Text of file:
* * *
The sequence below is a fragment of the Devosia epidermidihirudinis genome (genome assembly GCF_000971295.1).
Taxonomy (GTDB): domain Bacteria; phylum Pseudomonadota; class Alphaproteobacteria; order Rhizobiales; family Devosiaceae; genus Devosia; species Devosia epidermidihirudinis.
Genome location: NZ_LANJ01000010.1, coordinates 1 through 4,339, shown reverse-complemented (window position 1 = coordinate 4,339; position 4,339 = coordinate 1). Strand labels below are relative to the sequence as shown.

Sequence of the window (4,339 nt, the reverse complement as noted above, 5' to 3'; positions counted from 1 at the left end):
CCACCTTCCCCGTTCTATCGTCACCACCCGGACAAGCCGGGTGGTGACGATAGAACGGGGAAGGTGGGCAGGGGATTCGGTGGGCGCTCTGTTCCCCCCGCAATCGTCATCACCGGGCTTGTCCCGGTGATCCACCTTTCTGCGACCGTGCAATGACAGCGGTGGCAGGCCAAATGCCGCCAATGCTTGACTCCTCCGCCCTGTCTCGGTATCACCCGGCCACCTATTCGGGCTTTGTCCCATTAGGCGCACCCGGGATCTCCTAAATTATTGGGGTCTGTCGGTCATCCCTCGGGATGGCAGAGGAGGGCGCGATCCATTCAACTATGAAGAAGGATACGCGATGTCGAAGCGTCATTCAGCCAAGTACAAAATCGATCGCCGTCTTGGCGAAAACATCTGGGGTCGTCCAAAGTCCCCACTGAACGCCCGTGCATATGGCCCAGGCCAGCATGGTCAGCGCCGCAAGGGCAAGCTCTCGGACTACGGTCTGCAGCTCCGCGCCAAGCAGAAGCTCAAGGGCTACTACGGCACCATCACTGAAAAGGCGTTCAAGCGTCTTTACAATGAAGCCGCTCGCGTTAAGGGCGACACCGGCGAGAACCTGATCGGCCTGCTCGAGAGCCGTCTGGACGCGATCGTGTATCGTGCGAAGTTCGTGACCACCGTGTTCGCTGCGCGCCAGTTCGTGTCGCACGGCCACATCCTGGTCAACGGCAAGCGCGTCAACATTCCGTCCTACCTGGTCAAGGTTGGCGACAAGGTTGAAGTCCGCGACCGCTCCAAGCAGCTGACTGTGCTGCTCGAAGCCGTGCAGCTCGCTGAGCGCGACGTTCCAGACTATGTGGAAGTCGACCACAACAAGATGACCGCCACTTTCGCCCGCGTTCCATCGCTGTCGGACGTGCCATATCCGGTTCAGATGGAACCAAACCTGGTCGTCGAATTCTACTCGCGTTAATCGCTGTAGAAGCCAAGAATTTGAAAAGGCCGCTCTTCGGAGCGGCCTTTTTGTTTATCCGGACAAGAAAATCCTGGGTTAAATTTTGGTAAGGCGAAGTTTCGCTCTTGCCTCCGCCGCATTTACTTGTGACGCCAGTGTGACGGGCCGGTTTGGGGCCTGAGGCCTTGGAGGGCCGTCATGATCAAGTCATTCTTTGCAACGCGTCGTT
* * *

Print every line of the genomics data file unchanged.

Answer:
The sequence below is a fragment of the Devosia epidermidihirudinis genome (genome assembly GCF_000971295.1).
Taxonomy (GTDB): domain Bacteria; phylum Pseudomonadota; class Alphaproteobacteria; order Rhizobiales; family Devosiaceae; genus Devosia; species Devosia epidermidihirudinis.
Genome location: NZ_LANJ01000010.1, coordinates 1 through 4,339, shown reverse-complemented (window position 1 = coordinate 4,339; position 4,339 = coordinate 1). Strand labels below are relative to the sequence as shown.

Sequence of the window (4,339 nt, the reverse complement as noted above, 5' to 3'; positions counted from 1 at the left end):
CCACCTTCCCCGTTCTATCGTCACCACCCGGACAAGCCGGGTGGTGACGATAGAACGGGGAAGGTGGGCAGGGGATTCGGTGGGCGCTCTGTTCCCCCCGCAATCGTCATCACCGGGCTTGTCCCGGTGATCCACCTTTCTGCGACCGTGCAATGACAGCGGTGGCAGGCCAAATGCCGCCAATGCTTGACTCCTCCGCCCTGTCTCGGTATCACCCGGCCACCTATTCGGGCTTTGTCCCATTAGGCGCACCCGGGATCTCCTAAATTATTGGGGTCTGTCGGTCATCCCTCGGGATGGCAGAGGAGGGCGCGATCCATTCAACTATGAAGAAGGATACGCGATGTCGAAGCGTCATTCAGCCAAGTACAAAATCGATCGCCGTCTTGGCGAAAACATCTGGGGTCGTCCAAAGTCCCCACTGAACGCCCGTGCATATGGCCCAGGCCAGCATGGTCAGCGCCGCAAGGGCAAGCTCTCGGACTACGGTCTGCAGCTCCGCGCCAAGCAGAAGCTCAAGGGCTACTACGGCACCATCACTGAAAAGGCGTTCAAGCGTCTTTACAATGAAGCCGCTCGCGTTAAGGGCGACACCGGCGAGAACCTGATCGGCCTGCTCGAGAGCCGTCTGGACGCGATCGTGTATCGTGCGAAGTTCGTGACCACCGTGTTCGCTGCGCGCCAGTTCGTGTCGCACGGCCACATCCTGGTCAACGGCAAGCGCGTCAACATTCCGTCCTACCTGGTCAAGGTTGGCGACAAGGTTGAAGTCCGCGACCGCTCCAAGCAGCTGACTGTGCTGCTCGAAGCCGTGCAGCTCGCTGAGCGCGACGTTCCAGACTATGTGGAAGTCGACCACAACAAGATGACCGCCACTTTCGCCCGCGTTCCATCGCTGTCGGACGTGCCATATCCGGTTCAGATGGAACCAAACCTGGTCGTCGAATTCTACTCGCGTTAATCGCTGTAGAAGCCAAGAATTTGAAAAGGCCGCTCTTCGGAGCGGCCTTTTTGTTTATCCGGACAAGAAAATCCTGGGTTAAATTTTGGTAAGGCGAAGTTTCGCTCTTGCCTCCGCCGCATTTACTTGTGACGCCAGTGTGACGGGCCGGTTTGGGGCCTGAGGCCTTGGAGGGCCGTCATGATCAAGTCATTCTTTGCAACGCGTCGTT